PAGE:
Jane Austen had already been dead for 44 years when Emerson took it upon himself to slate her. If he was fed up of her back then (and he was by no means the only detractor), imagine how he'd feel at the knowledge that nearly two hundred years after her death, she's as popular as ever. Perhaps more so.
So just how have her six stories from the early 19th century continued to find an audience? And why aren't we bored of Jane Austen yet?
Handsome, privileged and/or emotionally stunted men; beautiful, witty and/or neurotic women; the middle and upper classes at play; a materially-obsessed world; the underlying rituals of the mating dance; husband-hunting mothers, daughters and friends; love, romance…I could just as easily be outlining an average episode of Sex & The City. And therein lies Austin's chief appeal; she has transcended time. The day we become bored of Jane Austen is the day we become bored of human foibles, frailties and the frustration of relationships, both familial and romantic.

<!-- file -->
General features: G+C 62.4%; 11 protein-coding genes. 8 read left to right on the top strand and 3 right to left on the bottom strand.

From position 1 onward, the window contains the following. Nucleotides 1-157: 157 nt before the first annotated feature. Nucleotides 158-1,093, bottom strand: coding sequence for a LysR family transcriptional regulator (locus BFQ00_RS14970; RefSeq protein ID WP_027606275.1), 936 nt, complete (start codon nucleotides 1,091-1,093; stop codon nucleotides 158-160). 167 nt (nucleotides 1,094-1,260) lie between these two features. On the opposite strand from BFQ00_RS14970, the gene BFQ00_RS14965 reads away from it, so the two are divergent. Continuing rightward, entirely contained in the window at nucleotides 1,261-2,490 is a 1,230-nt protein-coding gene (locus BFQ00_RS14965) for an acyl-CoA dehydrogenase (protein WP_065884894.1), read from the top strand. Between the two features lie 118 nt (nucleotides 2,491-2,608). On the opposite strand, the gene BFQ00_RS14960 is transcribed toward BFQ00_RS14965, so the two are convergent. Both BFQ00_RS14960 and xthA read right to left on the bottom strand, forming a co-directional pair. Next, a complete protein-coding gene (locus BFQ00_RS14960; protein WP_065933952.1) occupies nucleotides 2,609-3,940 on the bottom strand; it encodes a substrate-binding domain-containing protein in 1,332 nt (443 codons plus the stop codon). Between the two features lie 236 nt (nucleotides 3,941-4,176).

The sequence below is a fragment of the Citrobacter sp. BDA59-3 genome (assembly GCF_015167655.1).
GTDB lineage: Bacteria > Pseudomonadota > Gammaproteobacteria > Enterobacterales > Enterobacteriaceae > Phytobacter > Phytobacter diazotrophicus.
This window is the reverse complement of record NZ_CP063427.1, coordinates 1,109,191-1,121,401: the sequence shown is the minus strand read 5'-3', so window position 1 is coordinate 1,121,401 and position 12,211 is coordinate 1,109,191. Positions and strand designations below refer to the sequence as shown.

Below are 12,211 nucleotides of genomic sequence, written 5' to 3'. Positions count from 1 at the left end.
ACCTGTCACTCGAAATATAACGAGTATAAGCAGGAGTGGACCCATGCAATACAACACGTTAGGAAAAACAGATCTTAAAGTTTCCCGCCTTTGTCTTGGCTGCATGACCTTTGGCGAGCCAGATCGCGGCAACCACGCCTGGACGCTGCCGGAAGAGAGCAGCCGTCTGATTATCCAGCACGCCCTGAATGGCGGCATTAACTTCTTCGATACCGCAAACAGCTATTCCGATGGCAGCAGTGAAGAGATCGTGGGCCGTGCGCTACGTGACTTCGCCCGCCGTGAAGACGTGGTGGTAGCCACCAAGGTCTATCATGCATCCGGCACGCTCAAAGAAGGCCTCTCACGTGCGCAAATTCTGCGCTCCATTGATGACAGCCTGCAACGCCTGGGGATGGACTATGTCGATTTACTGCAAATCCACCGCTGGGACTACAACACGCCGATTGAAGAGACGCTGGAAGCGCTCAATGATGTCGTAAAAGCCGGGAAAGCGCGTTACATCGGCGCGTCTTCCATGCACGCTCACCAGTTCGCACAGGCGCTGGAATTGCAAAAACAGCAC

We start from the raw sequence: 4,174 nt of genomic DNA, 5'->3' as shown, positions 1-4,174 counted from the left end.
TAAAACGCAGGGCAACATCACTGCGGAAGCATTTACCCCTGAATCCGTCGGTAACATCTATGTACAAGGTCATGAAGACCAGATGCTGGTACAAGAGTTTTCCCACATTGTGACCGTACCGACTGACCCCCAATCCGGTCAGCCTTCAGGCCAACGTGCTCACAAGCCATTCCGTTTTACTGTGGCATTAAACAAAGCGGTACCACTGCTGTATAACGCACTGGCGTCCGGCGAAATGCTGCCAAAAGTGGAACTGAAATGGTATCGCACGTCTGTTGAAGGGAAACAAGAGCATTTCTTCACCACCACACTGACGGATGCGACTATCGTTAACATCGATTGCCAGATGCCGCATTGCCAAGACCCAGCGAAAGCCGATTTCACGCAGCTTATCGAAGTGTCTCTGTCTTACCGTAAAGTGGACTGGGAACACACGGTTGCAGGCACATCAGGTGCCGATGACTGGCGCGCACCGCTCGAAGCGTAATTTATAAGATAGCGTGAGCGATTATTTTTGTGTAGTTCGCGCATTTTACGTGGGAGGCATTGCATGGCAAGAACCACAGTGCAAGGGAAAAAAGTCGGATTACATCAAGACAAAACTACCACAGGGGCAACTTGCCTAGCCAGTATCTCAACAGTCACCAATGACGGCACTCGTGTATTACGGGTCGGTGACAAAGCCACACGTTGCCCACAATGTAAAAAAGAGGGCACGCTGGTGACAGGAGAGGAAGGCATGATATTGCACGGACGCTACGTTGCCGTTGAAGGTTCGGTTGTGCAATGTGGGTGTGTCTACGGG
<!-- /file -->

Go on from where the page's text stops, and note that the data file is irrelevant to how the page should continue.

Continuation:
As such, I raced to see Becoming Jane at the weekend. And while the film is beuatifully shot and delivers a potentially devastating emotional crescendo it failed to break my heart. Rather, I emitted a faint whimper that a writer of Austen's calibre would have found most disagreeable.
Watch the trailer here.
Read Germaine Greer on Jane Austen in today's Guardian here.